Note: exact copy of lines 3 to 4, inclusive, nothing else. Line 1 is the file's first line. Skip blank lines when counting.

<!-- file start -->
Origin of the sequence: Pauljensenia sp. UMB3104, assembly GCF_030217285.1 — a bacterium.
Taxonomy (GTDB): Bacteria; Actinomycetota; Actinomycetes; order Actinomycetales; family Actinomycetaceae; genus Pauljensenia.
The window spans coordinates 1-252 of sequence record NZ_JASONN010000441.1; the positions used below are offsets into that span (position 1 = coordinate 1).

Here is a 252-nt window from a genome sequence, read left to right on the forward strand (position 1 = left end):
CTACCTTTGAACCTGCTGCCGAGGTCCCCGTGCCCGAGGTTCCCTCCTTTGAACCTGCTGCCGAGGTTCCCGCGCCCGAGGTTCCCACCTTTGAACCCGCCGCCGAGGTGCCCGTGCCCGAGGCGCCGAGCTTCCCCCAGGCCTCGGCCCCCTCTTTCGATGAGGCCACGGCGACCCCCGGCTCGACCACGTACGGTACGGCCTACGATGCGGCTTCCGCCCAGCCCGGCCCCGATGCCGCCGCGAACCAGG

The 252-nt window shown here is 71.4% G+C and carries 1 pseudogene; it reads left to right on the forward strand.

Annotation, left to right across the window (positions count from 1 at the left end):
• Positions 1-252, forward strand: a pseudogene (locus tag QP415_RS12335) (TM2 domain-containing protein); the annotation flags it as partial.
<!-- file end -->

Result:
The window spans coordinates 1-252 of sequence record NZ_JASONN010000441.1; the positions used below are offsets into that span (position 1 = coordinate 1).

Here is a 252-nt window from a genome sequence, read left to right on the forward strand (position 1 = left end):